Fish boil: A tradition of Door County dating back to the early logging and fishing era, a traditional fish boil is a good way to feed a crowd. They’re still offered at locations such as White Gull Inn (see above) or at The Old Post Office, where we experienced one. What happens: guests first circle around a wood-burning campfire upon which a huge cauldron of water is boiling. Potatoes and onions are added (White Gull Inn does not add onions, a significant difference), and then whitefish. After the whitefish is added, kerosene is added, creating a huge ball of fire and smoke that impresses the audience and serves to burn/boil off the oily top layer of the water. The fish, potatoes, onions, and usually cole slaw is served buffet-style, and the whitefish lacks that ‘fishy’ taste you’d expect, since the fish oils are burnt off in the final burning of the oil. Cool, right? It’s a fun affair that’s as much about the experience as it is about the meal.

Without the kids? Head to happy hour! In addition to the premium flight at Harbor Ridge Winery, the Liberty Taproom in Egg Harbor and Island Orchard Cider in Ellison Bay are good picks. Pair any of these options with gallery hopping from Plum Bottom Gallery to Edgewood Orchard Galleries and Turtle Ridge Gallery and you have yourselves a perfect kid-free afternoon and evening.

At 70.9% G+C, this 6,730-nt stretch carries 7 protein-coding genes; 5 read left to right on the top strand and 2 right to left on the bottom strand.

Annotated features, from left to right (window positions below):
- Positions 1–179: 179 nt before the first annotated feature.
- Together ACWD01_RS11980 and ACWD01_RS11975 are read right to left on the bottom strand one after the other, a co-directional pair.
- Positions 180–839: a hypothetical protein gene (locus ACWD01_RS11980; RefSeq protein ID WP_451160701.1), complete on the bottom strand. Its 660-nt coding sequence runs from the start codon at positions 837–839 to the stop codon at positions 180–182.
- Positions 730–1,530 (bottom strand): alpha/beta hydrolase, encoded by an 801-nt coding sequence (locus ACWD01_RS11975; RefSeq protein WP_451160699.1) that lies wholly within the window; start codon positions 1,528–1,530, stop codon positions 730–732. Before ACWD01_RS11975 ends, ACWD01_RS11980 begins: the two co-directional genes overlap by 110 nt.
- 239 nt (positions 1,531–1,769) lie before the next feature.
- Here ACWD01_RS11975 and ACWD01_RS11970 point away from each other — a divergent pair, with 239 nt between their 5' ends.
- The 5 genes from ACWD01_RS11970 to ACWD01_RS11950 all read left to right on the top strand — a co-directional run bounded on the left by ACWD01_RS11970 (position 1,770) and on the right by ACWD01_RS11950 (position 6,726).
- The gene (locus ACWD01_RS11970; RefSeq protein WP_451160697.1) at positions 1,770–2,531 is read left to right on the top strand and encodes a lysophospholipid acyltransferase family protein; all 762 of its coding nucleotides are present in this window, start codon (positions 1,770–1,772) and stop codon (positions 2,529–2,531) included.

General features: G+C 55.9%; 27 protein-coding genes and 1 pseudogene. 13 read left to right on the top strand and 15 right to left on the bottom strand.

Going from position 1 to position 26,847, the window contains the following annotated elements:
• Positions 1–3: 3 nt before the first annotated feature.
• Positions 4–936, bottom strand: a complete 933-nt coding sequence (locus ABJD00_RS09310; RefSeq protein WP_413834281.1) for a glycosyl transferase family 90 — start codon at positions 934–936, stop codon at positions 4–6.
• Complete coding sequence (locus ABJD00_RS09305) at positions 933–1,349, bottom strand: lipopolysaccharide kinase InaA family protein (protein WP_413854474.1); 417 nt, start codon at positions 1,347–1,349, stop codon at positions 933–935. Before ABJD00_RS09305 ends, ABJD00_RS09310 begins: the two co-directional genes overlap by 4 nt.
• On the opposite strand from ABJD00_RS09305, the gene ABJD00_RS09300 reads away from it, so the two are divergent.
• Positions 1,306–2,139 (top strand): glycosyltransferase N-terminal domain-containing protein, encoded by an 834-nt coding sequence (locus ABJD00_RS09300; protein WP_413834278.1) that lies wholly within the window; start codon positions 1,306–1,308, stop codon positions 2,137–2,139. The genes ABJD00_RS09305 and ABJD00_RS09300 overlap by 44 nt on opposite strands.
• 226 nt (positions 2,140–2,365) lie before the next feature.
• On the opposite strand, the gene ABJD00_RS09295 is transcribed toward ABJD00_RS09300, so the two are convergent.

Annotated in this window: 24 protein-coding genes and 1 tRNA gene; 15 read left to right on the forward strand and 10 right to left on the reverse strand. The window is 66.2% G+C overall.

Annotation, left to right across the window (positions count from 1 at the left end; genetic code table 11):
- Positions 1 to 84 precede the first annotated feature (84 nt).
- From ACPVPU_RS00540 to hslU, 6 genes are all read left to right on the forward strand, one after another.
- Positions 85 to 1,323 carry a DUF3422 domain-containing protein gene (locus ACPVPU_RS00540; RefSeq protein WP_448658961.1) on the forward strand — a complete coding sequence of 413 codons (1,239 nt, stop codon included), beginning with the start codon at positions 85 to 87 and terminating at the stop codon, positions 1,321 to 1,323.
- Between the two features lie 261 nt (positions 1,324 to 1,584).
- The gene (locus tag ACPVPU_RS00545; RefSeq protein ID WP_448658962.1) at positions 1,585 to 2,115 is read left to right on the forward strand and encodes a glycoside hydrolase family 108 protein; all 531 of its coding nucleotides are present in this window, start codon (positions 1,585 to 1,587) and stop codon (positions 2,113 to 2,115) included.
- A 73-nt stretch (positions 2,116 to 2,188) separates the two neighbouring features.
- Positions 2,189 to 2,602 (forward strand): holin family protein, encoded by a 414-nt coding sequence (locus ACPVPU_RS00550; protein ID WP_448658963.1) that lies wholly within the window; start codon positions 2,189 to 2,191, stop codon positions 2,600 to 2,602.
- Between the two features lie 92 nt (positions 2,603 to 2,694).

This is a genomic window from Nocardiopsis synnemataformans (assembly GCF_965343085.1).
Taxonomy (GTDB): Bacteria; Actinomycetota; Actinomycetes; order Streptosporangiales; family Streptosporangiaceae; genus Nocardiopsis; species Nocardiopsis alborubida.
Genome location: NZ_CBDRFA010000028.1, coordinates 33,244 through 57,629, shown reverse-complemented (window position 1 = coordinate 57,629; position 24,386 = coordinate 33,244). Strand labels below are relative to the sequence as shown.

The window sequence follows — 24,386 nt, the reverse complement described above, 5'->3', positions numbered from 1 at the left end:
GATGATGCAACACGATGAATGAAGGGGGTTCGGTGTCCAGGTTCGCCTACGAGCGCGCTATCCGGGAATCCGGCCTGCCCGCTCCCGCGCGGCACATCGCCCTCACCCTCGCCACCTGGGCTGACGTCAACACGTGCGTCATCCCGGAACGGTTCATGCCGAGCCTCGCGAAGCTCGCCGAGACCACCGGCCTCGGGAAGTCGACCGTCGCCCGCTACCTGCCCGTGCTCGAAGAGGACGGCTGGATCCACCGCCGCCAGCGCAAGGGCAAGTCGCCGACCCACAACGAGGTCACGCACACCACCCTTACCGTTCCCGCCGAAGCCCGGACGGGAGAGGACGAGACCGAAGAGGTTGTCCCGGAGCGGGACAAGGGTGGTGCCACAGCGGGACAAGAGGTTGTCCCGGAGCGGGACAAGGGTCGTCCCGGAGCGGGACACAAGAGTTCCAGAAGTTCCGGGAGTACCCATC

Where to stay:

On the water. With a kitchen. That’s really the only criteria in my book, with kids. Why? Being lakefront (or bayfront…Door County has Green Bay on one side and Lake Michigan on the other) is the main draw for kids. And most Door County lodging is in a rural setting, apart from downtown areas, so you’ll want to grocery shop before arriving, and make most meals in-house, to avoid a lot of driving.

There are many options that fit this bill, from older and a bit dated, and most are within 15 minutes of one another in the various towns dotting Door County. I stayed at Sand Bay Beach Resort in Sturgeon Bay for under $200/night in summer, which was an economic choice that provided spacious rooms with kitchenettes (no stove or oven) and communal BBQs on the water, plus an indoor pool and hot tub. However, it is dated and about 15-20 minutes’ drive from the main villages of Egg Harbor and Sister Bay you’ll likely frequent. I also toured the Bay Shore Inn, which offers more upscale amenities.

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Disclosure: I experienced Door County at the invitation of the tourism board, for the purpose of review. All opinions remain my own.

About the author

Amy Whitley AUTHOR: Amy Whitley is the founding editor of Pit Stops for Kids and content editor of Trekaroo. She writes on staff monthly as a family travel expert at Go Green Travel Green and Practical Travel Gear, and contributes to Outdoors NW as an outdoor adventure traveler.